In some particle detectors used for monitoring liquids, a nebulizer is used to aspirate the liquid and form an aerosol of small droplets. Solid particles are obtained that can be detected. In known systems that employ nebulizers, the user needs to add liquid manually to the nebulizer, by means of an eye dropper, for example. This method does not afford the monitoring of the liquid on a real-time continuous basis.
An object of this invention is to provide a particle counter useful for continuously monitoring liquids in which contaminant particles appear.
Another object of this invention is to provide a particle counter that counts very small particles in liquids without being affected by the presence of bubbles.
Another object is to provide a particle counter for detecting small contaminant particles in liquids quickly in real-time in a semiconductor wafer production line prior to the number of contaminant particles reaching high abnormal levels, thereby precluding a significant loss in production yield of semiconductor devices.
According to this invention, a particle counter for liquids incorporates, inter alia, a novel nebulizer that produces from a liquid being monitored an aerosol of small particle size, a drying chamber for evaporating the aerosol droplets to leave small particles suspended in the air of the drying chamber, and a counter for counting airborne particles drawn from the drying chamber. The air flow of contaminant particles is continuously monitored. In the event that the number of contaminant particles exceeds a predetermined level, the process is temporarily halted and the contaminated liquid is exhausted as waste and replenished with a new liquid.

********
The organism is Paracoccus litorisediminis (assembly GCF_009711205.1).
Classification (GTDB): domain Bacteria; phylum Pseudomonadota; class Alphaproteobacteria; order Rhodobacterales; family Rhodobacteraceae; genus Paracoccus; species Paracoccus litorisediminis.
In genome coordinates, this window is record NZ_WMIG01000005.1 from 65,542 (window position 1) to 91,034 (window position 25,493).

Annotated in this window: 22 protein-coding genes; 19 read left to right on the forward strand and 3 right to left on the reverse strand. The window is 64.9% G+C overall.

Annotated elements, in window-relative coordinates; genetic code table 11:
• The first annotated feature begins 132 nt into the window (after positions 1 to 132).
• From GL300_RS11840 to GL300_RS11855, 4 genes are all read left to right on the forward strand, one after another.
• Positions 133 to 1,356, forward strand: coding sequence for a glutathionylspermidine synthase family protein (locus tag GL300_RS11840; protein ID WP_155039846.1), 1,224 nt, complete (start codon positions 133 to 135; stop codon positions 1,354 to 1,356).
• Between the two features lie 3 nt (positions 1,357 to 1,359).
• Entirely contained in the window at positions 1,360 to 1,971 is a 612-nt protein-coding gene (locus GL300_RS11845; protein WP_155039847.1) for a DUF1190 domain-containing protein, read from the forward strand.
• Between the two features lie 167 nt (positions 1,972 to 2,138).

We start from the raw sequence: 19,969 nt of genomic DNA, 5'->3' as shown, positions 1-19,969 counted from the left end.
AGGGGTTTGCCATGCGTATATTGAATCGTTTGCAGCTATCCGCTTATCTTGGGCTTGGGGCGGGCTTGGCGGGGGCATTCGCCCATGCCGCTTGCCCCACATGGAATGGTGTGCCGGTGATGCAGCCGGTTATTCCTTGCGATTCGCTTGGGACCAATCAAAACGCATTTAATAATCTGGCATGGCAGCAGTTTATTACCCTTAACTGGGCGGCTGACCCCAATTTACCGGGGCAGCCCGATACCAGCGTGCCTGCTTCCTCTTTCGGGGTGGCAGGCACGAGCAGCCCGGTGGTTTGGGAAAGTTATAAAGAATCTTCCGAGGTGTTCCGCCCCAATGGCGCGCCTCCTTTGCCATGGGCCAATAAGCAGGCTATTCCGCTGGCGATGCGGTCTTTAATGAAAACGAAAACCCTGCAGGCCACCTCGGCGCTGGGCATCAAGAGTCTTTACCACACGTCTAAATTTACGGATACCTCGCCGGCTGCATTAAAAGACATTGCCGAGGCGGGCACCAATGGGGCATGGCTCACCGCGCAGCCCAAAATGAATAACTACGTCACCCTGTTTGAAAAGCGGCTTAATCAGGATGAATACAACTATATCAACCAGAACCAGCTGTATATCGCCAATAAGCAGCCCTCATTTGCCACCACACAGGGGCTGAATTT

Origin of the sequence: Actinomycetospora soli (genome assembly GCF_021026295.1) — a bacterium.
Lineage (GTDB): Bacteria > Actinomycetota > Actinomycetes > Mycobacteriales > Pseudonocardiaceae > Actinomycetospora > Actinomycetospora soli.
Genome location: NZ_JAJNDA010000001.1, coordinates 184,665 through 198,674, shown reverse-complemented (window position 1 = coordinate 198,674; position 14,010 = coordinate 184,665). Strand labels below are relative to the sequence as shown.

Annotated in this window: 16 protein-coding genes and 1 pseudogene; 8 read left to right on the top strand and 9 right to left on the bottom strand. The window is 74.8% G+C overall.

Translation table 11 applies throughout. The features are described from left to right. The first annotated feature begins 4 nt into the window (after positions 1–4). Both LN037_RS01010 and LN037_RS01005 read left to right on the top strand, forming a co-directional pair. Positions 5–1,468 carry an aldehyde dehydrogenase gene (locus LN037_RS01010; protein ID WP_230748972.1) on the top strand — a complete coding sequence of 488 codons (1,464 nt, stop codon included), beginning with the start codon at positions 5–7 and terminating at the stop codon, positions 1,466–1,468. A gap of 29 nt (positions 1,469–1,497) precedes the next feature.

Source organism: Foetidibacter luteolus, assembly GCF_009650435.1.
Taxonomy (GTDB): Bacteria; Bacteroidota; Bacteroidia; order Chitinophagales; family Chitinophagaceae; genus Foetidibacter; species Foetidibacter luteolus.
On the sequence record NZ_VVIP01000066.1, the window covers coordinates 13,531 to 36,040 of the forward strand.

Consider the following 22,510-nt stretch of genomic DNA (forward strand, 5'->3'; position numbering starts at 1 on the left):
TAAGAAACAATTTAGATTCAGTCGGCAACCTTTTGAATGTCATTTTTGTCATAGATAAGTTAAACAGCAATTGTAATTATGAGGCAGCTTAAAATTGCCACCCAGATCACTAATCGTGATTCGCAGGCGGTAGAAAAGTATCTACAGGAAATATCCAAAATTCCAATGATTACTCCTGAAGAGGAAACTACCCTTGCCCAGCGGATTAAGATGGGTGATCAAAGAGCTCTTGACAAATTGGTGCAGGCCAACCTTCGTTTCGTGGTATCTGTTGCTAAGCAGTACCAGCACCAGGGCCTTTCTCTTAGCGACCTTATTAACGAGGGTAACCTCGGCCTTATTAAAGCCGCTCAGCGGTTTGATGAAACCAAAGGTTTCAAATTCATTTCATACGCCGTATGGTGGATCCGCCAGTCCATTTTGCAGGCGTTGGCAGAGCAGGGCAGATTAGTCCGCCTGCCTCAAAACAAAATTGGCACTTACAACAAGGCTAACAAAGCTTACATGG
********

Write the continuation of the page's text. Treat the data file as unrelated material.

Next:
The sole FIGURE of the drawing is a cross-sectional elevation view, partly broken away, of the particle counter of this invention.
With reference to the drawing, a liquid used in a semiconductor wafer process flows through a pipe 13, shown partially broken away. Samples of the liquid are drawn through an inlet or orifice 12 by the intake of a pump 4 and flows through a pipe 7 through an inlet port 2 into a nebulizer 1. At the same time, air is directed through an inlet 8 and is exited at an orifice 9 within the nebulizer. The orifice 9 through which the air is expelled into the nebulizer is higher than the level of liquid 11 that is pumped into the nebulizer by means of the pump 4 through the port 2. The air that is directed into the nebulizer creates a vertical jet that aspirates liquid through an orifice 10. The aspirating action creates an aerosol within the nebulizer.
The aerosol of small droplets is drawn from the nebulizer with a drying air flow that enters tube 17 and passes through an inlet 18 of a drying chamber 20, which may be a large plastic bottle, for example. The very small droplets quickly evaporate leaving small particles suspended in the air in the drying chamber. The small particles are drawn through an exit aperture 19 and flow through a pipe 22 to an airborne particle counter 23. The counter 23 includes a pump (not shown) that draws the air exiting from the drying chamber through the pipe 22. The air through pipe 22 carries the airborne particles, which are counted and sized in the airborne counter. The counter is a standard instrument commercially available for such purposes. The air through the counter exhausts through a port 24.